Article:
Recently I attended Day One of an industry workshop sponsored by CASA and the University of NSW on “Human Factors and the Automated Flight Deck.”
Day One consisted of a series of highly qualified and experienced speakers across a range of regulatory based automation management subjects, and Day Two we moved into a series of workshops on specific areas with guided discussions.
Quite apart from the content, the opportunity to meet and mix with a cross section of airline representatives from most aspects of the Australian airline and regulatory environment is fascinating and unique for a line driver. It’s only when you have this opportunity that you really see how small aviation – particularly Australian aviation – really is, with familiar faces going back 5, 10, 20 … 30 years.
Owing to the nature of the content, this post won’t go into the details of what I learned over these days – but I’ll provide links for further reading and post some of the aspects of what I saw that struck me the most.
The primary focus of the presentations and workshops was?the 2013 release of the work of 4-6 years of the?FAA CAST (Commercial Airline Safety Team) and PARC (Performance Based Aviation Rule-making Committee) teams who jointly formed the Flight Deck Automation Working Group (FDAWG) to review accident data and produce the “Operational Use of Flight Path Management Systems” published in September 2013.
This team of dedicated professionals – some of whom were present today – were in part updating the work of a decade before on “The Interfaces between Flightcrews and Modern Flight Deck Systems” – the seminal 1996 document which identified key features of automation and flight path management safety issues after in the move to FMS, EFIS, Electronic Warning and Checklist Systems of the 80’s and 90’s. The introduction of technology into aviation has at times been a case of two (or more) steps forward with the odd step back – the original 1996 report reviewed years of data (including accident/incident statistics and investigations) associated with the introduction of advanced technologies into the flight deck, identified a number of shortcomings in system design, flight crew training and flight deck procedures, focussing on industry and regulatory solutions. Both the 1996 and 2013 reports are well worth a read if you operate glass flight deck aircraft, particularly if you are looking for a more in depth understanding.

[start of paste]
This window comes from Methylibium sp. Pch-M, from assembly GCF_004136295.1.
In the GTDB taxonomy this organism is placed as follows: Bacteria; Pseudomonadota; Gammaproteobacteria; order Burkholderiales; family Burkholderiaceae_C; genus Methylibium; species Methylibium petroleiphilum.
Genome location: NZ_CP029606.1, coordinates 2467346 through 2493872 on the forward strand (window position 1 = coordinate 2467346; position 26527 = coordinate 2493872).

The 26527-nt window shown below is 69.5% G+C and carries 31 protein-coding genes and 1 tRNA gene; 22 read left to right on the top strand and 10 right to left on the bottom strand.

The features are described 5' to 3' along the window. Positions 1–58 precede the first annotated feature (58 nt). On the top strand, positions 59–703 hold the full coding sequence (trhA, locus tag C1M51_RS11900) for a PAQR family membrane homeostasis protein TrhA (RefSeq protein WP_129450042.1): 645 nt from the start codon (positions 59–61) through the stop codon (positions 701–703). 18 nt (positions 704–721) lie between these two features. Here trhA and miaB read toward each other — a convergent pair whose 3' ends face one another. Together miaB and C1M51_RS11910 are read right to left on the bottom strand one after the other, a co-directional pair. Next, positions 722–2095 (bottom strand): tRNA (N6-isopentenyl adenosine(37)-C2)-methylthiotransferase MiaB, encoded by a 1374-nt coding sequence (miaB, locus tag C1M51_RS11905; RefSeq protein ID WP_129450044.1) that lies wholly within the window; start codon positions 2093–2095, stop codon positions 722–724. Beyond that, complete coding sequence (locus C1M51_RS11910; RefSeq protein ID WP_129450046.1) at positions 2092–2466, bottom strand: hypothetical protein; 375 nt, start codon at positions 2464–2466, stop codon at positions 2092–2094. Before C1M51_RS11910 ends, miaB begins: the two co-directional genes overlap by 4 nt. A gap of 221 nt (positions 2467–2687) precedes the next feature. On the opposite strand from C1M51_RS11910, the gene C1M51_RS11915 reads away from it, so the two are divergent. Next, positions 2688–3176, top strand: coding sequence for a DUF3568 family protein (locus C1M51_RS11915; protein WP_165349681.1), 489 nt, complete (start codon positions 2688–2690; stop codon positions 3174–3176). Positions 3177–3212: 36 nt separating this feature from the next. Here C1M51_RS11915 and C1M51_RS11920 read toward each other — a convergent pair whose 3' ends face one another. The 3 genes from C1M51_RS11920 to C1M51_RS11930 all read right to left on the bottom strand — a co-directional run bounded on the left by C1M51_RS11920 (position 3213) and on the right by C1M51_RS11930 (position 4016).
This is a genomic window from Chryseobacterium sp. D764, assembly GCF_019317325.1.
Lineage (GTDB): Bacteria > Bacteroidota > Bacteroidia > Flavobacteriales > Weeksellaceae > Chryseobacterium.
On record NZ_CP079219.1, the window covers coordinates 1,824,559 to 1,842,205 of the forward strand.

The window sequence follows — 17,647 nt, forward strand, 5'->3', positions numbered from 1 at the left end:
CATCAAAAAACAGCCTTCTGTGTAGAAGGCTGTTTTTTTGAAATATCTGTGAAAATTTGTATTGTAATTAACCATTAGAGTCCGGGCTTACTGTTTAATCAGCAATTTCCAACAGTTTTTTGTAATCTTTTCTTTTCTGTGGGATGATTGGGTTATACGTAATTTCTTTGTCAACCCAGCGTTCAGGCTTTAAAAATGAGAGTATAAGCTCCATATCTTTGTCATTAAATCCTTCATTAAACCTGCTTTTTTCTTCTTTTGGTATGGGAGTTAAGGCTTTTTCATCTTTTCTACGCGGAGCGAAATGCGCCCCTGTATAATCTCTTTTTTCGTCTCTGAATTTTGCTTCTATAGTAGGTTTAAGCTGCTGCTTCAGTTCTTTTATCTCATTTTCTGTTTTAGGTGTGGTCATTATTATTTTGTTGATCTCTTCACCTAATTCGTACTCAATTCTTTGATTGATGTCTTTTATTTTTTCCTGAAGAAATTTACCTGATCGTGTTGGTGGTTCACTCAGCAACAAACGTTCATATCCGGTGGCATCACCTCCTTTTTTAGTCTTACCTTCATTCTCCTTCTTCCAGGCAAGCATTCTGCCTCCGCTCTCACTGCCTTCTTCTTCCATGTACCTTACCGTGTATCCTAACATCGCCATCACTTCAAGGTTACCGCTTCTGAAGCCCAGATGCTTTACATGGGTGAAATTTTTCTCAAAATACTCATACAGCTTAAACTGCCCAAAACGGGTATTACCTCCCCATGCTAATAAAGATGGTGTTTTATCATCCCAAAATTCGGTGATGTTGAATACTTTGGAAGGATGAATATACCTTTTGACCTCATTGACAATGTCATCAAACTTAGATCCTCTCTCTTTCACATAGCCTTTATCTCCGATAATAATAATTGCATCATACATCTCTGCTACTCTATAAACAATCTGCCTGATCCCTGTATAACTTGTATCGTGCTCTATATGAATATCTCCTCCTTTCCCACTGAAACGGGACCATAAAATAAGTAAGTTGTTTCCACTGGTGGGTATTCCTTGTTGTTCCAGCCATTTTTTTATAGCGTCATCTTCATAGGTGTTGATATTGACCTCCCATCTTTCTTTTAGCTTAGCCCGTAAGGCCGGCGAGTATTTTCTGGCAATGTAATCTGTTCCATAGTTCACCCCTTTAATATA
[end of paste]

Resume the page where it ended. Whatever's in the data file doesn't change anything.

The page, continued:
Dr Abbott reviewed the background behind the report, including the genesis in the 1996 document, and the focus of the group across the various data sources used to collate meaningful conclusions and recommendations which included ASR’s, Accident/Incident reports and LOSA data. One aspect touched on was areas identified in the 1996 report that had changed/improved, or had still remained an area of concern today.
I noted the following points from Dr. Abbotts remarks. Note many of these remarks are based around specific findings of the report – I encourage you to read these directly,
- Pilots mitigate safety and operational risks – and often do so very well – and the aviation system is designed to rely on that mitigation.
- Significant vulnerabilities exist in pilot knowledge and skills for manual flight operations, and the “development and retention of such skills” – Manual Flight is much more than just stick and rudder skills.
- In managing automation malfunctions, there can be insufficient systems knowledge and over reliance on inappropriate procedures.
- An over reliance on automated systems was found, with a reluctance to intervene, along with mode confusion and FMS usage/programming errors. One area of focus was the automation of information processing tasks on the flight deck, which has received more focus in this report.
- Pilot to Pilot, Pilot to ATC Communication/Co-ordination issues were highlighted and reviewed.
- Data Entry / Cross Check errors are still a feature in accidents and LOSA.
- Technology (Alerting Systems) are effective as a backup “safety net” – but increasingly these safety nets are ?becoming a primary line of defence, which may never have been envisaged by the certification processes.
- Training has progressed in pilot skills for flightpath management – but the regulatory minimum standards have not.
- Much has been added to the syllabus in relation to expanding procedural and technical competencies required of pilots; very little has been taken away. The knowledge expected of an initial training program is much more that was was expected 20 years ago – but has the training footprint expanded accordingly.